There are two basic designs of home food dehydrators on the market, without considering various DIY or solar powered designs. The first (and most economic) design involves a tower of stacked trays, with warm air forced up and out through a central column. Trays are usually circular and shaped like a doughnut, with a central hole. Settings are usually limited to on or off, which is really all you need for most applications. Because the trays don't heat quite evenly, you'll need to rotate the trays from top to bottom at least once during the drying process.
If you're planning to dry fruit, tomatoes, peppers, and other produce, the circular tower type of dehydrator will work fine. The trays are usually top rack dishwasher safe and will hold a good amount, especially if you get a model with 6 trays. I have an American Harvest circular dehydrator that I used for years to dry apples and tomatoes. I also picked up a really cheap no-name dehydrator but was frustrated when it took four times as long to do the job. Unless you luck into a good brand at a yard sale, you're likely to get what you pay for.
To feel comfortable drying beef for jerky, however, I decided I wanted a more powerful dehydrator with a thermostatic control. Although the newer American Harvester units seem to have better capabilities, I decided I'd like some additional upgrades. That brought me to the second design, a dehydrator with square or rectangular trays, where hot air is forced from the rear of the unit across the trays. The trays dry more evenly, so you may not need to rotate them at all during the drying process (unlike my old dehydrator). With no central hole to work around, it's easy to fit a lot onto each tray. You'll especially appreciate the design of the trays if you want to make fruit leather, which I found very awkward on my old circular unit.
Excalibur brand dehydrators seem popular with Dave's Garden posters in the Canning, Freezing, and Drying Forum, and that's the brand I purchased last year. We've used it to make several batches of beef jerky, as well as for drying fruit, making fruit leather, and for craft projects such as cinnamon-applesauce ornaments. I like being able to choose appropriate temperature settings for different applications. As with my circular trays, I was able to stack these trays into the top rack of my dishwasher for cleaning. As a bonus, if I remove the trays I can use the unit for proofing yeast dough or for drying larger craft projects.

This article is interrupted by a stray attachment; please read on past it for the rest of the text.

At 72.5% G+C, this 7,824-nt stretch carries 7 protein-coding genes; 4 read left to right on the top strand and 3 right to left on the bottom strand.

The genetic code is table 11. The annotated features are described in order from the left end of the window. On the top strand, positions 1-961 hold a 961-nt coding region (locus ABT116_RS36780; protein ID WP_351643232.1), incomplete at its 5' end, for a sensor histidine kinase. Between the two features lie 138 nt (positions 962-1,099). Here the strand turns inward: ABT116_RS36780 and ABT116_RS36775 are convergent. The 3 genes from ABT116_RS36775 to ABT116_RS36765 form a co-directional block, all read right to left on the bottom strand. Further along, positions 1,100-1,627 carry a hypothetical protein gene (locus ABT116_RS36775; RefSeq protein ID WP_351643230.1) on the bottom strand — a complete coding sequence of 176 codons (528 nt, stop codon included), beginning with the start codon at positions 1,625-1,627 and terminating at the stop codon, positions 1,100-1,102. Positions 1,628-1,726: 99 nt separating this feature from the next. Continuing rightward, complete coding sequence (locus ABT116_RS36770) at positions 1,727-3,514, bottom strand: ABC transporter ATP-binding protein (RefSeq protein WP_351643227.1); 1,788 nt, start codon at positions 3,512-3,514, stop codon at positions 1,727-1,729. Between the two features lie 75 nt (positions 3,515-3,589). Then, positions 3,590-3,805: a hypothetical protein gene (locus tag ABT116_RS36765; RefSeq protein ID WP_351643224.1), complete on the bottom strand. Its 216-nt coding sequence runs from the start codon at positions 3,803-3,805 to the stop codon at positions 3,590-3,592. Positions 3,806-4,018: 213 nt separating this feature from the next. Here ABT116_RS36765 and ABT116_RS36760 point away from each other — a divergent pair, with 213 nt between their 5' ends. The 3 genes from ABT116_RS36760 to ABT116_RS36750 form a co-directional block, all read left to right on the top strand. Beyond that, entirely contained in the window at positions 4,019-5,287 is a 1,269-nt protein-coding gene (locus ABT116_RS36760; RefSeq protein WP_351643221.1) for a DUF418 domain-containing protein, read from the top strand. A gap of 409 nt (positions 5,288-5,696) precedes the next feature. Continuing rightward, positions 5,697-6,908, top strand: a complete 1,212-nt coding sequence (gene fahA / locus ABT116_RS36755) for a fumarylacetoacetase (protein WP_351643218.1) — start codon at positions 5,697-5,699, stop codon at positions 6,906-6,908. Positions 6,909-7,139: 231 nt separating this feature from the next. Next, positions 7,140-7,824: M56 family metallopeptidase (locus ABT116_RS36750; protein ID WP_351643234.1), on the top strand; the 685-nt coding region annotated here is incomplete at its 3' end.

Other companies make similar units, and you can also find professional models with more space, more power, and stainless steel trays and interiors to meet commercial sanitation requirements . The professional models were beyond my budget, but if I had a large orchard or wanted to make fish jerky and be sure of getting my trays clean afterward, I might wish I could afford one.
A few additional features may be worth considering. Some dehydrators come with a built-in timer. Once you've worked with your unit, you'll be able to judge a batch's time to completion fairly closely, checking on it during the last hour or two. For me, a heavy duty household light timer works fine and saved me a few bucks over the built-in version. Special sheets for fruit leather are available and may work better for you than plastic wrap or the Glad Press ‘n Seal® I've been using. Other gadgets like apple corers and banana slicers are also popular accessories.
If you're just starting to experiment with dehydrating fruit and vegetables, an inexpensive circular dehydrator may be all you want or need. If you want to make beef jerky, or if you want the convenience of the larger square trays for making leather or drying a lot of fresh fruit and garden produce, then a rear-flow square-tray dehydrator may be worth investing in. Either way, a dehydrator is a great investment for any gardening household!
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Photos by Jill M. Nicolaus. No endorsement of particular products or brands is intended; my only connection to either American Harvester or Excalibur is as a satisfied customer.